REFLECTION: Inventive, creative, versatile PDF Print E-mail
Wednesday, 03 December 2014 13:57



These are some characteristics of that elusive love and charity that ought to fill and define our life. We have a great challenge before us! But if we by faith are convinced that God always gives us all the grace we need, and if we are game with the adventure this whole business entails, then we can face that challenge well.

Yes, we have to be inventive, creative and versatile in our dealings with everyone, just like God is with all of us. In this department, his capacity is of course infinite. And if we strive to be close to him, to follow him and conform ourselves to him, we have good reason to achieve the same qualities, at least to some degree.

We have to re-ignite our faith in the abiding providence of God who gives us everything we need to attain the goal that he himself has set for us. And that is, that we be true image and likeness of his, adopted children of his who can love the way he loves.

For this, a lot of prayer is needed. A good study of the doctrine of our faith which, thank God, is already given quite clearly and completely to us, should also be done in a continuing and deepening way.

We have to continue humbling ourselves to be able to acknowledge this need, then to go through a continuing process of conversion and renewal. Only then can we expect some spiritual growth in ourselves.

Our love should be all at once inventive, creative and versatile in the sense that we should never get stuck at a certain level of loving, no matter how successful we already are at that level.

Life continues to demand more things from us, and we cannot afford to be contented at any point. Love requires more always. There will always be new challenges, new openings, new needs, given the changing temper of the times and of people.

The other day, someone made an intriguing comment to me regarding the general educational thrust in our country. He said that in the past and even up to now in many schools, the education of children in schools is too focused on rote memorization of things and on conforming children to tradition. There’s hardly any effort to prepare them for the new developments, much less, to encourage them to open new frontiers in whatever field.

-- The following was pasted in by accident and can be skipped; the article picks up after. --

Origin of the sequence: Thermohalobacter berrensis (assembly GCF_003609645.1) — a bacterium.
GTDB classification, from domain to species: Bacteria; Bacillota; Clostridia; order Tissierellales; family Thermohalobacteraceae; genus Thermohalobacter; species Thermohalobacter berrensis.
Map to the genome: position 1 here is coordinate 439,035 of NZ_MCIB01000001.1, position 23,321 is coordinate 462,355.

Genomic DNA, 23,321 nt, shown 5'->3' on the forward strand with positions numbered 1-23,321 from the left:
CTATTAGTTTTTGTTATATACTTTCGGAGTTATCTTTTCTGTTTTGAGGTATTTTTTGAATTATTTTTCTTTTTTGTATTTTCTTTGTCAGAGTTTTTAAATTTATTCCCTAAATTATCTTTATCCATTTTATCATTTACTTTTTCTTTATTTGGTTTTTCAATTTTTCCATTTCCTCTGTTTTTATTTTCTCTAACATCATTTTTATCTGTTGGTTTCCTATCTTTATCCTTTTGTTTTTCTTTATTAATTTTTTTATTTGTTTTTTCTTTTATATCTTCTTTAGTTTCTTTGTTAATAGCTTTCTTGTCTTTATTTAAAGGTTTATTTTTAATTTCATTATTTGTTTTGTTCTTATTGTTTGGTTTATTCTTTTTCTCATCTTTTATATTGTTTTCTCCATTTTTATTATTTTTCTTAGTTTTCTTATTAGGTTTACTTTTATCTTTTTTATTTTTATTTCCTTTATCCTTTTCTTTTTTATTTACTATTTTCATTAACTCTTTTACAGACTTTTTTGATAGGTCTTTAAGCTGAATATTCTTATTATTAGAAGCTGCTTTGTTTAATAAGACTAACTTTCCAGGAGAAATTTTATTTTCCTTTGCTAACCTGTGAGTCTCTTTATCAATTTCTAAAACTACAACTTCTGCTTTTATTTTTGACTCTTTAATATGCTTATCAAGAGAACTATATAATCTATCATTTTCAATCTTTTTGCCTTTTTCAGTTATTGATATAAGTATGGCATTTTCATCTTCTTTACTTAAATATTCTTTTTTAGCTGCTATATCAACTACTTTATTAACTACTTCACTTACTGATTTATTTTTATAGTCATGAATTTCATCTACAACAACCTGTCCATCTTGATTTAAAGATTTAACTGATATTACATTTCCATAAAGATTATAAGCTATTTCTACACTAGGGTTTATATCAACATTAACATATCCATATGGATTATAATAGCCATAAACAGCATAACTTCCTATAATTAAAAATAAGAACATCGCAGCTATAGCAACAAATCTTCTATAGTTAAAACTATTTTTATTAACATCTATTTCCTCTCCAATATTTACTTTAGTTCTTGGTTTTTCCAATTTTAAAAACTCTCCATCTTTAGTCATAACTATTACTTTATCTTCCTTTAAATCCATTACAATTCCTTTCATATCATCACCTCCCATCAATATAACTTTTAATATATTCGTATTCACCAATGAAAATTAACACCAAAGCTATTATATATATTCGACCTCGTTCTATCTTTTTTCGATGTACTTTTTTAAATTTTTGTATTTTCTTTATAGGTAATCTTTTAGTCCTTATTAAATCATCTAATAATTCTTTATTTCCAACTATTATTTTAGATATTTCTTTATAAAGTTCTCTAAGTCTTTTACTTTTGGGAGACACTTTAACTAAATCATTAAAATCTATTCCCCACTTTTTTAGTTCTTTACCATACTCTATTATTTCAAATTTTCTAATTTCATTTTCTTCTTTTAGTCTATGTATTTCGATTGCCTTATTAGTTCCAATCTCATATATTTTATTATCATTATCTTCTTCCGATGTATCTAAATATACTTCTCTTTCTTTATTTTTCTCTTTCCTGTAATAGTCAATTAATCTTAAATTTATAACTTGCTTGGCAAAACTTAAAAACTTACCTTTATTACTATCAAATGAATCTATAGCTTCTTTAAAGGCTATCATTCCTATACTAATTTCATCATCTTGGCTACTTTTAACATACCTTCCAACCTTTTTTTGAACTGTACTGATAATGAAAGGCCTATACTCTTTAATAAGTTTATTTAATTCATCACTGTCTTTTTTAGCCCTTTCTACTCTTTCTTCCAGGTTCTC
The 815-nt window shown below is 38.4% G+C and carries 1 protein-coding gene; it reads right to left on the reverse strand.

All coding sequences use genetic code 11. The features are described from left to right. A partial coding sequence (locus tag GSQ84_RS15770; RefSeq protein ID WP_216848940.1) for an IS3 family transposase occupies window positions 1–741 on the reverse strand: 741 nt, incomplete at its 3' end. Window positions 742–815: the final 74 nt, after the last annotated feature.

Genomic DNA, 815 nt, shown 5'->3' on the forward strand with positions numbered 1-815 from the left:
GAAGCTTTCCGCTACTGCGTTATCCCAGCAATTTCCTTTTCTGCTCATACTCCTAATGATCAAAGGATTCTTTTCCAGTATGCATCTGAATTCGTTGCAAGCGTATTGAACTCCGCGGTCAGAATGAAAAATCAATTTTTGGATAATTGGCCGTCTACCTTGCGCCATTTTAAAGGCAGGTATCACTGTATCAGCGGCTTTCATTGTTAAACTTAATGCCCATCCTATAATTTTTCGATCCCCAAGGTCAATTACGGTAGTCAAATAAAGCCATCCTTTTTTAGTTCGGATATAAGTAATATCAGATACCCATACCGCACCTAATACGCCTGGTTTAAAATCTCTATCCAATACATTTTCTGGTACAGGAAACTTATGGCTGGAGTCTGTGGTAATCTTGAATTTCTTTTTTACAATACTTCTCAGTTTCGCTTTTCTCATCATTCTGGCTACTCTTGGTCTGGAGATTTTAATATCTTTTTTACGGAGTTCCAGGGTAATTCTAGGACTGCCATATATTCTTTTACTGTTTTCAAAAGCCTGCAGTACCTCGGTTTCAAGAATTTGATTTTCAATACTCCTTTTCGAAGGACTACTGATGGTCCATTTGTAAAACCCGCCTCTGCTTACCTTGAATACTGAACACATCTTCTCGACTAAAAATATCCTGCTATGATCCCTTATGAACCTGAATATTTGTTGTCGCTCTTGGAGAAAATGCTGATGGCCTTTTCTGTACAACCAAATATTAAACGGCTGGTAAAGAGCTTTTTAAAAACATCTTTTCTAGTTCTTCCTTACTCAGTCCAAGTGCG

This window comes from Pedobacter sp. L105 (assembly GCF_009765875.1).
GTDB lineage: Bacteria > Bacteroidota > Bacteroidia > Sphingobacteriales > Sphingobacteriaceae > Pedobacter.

I at first thought such observation as a sweeping generalization, but I also realize that there’s a lot of truth to what he said. Yes, there are things that are essential and should not change, but there are also things that can change and in fact are changing.

We need to have the proper attitude toward this development, and obviously the perfect model for this is God himself who, while maintaining the essence of all things, is open to anything that our freedom, with all the good and bad things that it can generate, can make.

At the moment, I can say the many wonderful developments we are having in the fields of science and technology are a pity since they are driven more by practical purposes if not by greed and the raw lust for power, than by love and charity for God and for others. The proper connection is not yet there.

For our love to be inventive, creative and versatile, we have to look at God and identify ourselves more and more with him. Even the charisms and the different schools of spirituality that God gives to the Church and the world have to cope with the reality of change in the world, of some new things which actually may be old but dressed up in some new garments, etc.

We should not be afraid to be inventive, creative and versatile in our love for God and for one another. Many good things and advantages can be derived with such attitude, even as we also need to be aware of the many dangers and abuses that can arise.

We obviously need to be careful and discerning, but all these acts of prudence and caution should not dampen, but rather should enhance our inventiveness, creativity and versatility in our loving.

We should welcome problems, hot issues and controversies, situations when we encounter what we call difficult people, since they are the very opportunities to develop and expand these qualities of our love and charity.

Let’s remember St. Paul telling us to be all things to all men, which is what Christ himself epitomized.